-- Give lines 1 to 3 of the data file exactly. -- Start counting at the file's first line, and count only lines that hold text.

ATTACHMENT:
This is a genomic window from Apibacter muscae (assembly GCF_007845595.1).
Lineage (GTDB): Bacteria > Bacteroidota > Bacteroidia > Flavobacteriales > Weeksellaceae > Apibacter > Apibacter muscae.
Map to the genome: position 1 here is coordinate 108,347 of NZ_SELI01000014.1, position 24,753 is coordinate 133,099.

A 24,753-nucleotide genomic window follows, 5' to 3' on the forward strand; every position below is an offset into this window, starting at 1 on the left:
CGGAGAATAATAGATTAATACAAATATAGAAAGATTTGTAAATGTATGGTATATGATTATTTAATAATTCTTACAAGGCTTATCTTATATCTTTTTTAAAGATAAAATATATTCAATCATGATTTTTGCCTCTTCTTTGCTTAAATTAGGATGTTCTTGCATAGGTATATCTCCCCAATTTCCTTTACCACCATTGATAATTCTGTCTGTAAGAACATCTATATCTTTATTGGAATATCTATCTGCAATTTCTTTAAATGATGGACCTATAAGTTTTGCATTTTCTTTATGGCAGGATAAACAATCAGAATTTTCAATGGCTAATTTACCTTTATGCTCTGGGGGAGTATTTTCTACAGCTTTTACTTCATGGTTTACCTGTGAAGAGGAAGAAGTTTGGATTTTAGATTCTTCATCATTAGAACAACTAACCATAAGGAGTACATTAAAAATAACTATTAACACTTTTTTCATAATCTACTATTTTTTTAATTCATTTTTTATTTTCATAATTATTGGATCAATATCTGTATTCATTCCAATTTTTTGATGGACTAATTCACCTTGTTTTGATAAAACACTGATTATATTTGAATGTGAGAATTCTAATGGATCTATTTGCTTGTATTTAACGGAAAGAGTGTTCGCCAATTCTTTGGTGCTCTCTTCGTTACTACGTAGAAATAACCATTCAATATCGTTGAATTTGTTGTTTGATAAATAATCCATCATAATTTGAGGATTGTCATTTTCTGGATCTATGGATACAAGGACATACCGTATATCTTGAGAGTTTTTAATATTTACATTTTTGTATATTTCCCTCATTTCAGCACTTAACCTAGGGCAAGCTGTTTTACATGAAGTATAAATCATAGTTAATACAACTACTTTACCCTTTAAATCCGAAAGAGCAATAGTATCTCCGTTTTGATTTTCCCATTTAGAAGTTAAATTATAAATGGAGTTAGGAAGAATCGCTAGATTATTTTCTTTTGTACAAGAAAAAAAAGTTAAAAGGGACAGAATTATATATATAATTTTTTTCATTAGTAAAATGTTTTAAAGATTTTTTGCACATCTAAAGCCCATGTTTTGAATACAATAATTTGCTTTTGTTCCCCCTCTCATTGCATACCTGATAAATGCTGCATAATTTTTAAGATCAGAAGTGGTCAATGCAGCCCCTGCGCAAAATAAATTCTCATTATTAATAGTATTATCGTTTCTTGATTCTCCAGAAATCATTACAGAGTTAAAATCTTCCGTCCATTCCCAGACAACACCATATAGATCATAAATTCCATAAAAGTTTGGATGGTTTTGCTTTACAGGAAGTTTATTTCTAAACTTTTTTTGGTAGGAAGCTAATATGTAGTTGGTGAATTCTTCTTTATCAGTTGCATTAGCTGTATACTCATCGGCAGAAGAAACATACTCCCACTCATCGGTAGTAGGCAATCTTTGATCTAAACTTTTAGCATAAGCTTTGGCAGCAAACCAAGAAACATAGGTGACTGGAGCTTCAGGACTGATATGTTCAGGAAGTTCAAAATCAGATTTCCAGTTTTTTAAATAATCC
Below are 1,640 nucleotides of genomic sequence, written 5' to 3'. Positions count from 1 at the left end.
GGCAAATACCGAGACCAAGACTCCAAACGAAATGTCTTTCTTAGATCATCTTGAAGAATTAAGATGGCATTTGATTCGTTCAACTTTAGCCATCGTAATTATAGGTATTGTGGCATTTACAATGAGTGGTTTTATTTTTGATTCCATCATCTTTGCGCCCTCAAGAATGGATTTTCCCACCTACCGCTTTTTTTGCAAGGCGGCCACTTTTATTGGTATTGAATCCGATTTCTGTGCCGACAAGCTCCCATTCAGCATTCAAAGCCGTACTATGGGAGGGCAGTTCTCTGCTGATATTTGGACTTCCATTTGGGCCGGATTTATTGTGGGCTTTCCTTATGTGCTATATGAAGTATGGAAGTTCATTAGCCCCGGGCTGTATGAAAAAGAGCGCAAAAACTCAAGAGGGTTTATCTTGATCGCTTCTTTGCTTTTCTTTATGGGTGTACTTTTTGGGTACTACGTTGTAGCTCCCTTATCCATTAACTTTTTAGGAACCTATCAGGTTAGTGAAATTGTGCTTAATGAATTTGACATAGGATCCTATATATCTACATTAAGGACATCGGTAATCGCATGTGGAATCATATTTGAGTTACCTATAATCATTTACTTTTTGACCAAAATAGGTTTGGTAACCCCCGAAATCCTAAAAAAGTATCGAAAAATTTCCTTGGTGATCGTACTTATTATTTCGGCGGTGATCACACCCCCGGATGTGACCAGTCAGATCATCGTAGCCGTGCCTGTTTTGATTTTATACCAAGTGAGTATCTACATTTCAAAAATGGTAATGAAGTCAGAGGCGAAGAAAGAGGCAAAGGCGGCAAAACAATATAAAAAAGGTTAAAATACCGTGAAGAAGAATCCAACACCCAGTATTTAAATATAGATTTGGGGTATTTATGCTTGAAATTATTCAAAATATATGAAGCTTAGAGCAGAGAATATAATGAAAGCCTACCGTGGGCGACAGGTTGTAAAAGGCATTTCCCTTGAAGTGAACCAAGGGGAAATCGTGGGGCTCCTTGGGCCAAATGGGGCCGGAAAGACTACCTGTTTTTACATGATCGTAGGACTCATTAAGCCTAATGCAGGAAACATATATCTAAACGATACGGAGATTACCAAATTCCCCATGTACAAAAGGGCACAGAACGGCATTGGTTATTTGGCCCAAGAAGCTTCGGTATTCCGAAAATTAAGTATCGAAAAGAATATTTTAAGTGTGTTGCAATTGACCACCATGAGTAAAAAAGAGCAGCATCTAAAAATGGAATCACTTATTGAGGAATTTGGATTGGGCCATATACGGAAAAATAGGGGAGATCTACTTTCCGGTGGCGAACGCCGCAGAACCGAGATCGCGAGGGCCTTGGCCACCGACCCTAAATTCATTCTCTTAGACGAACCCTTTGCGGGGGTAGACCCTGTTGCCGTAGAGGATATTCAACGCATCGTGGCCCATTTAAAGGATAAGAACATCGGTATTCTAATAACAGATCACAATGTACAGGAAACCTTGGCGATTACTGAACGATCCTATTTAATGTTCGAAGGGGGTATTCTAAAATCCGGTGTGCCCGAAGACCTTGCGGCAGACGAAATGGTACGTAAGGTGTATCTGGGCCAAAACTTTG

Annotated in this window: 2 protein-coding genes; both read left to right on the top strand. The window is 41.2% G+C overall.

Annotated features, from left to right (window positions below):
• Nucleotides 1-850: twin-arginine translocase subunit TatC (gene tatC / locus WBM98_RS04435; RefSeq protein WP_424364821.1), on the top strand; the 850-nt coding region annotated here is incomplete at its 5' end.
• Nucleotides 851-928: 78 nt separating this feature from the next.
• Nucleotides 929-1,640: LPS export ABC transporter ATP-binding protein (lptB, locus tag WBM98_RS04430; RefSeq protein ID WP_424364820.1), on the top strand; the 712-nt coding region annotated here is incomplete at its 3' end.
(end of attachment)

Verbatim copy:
This is a genomic window from Apibacter muscae (assembly GCF_007845595.1).
Lineage (GTDB): Bacteria > Bacteroidota > Bacteroidia > Flavobacteriales > Weeksellaceae > Apibacter > Apibacter muscae.
Map to the genome: position 1 here is coordinate 108,347 of NZ_SELI01000014.1, position 24,753 is coordinate 133,099.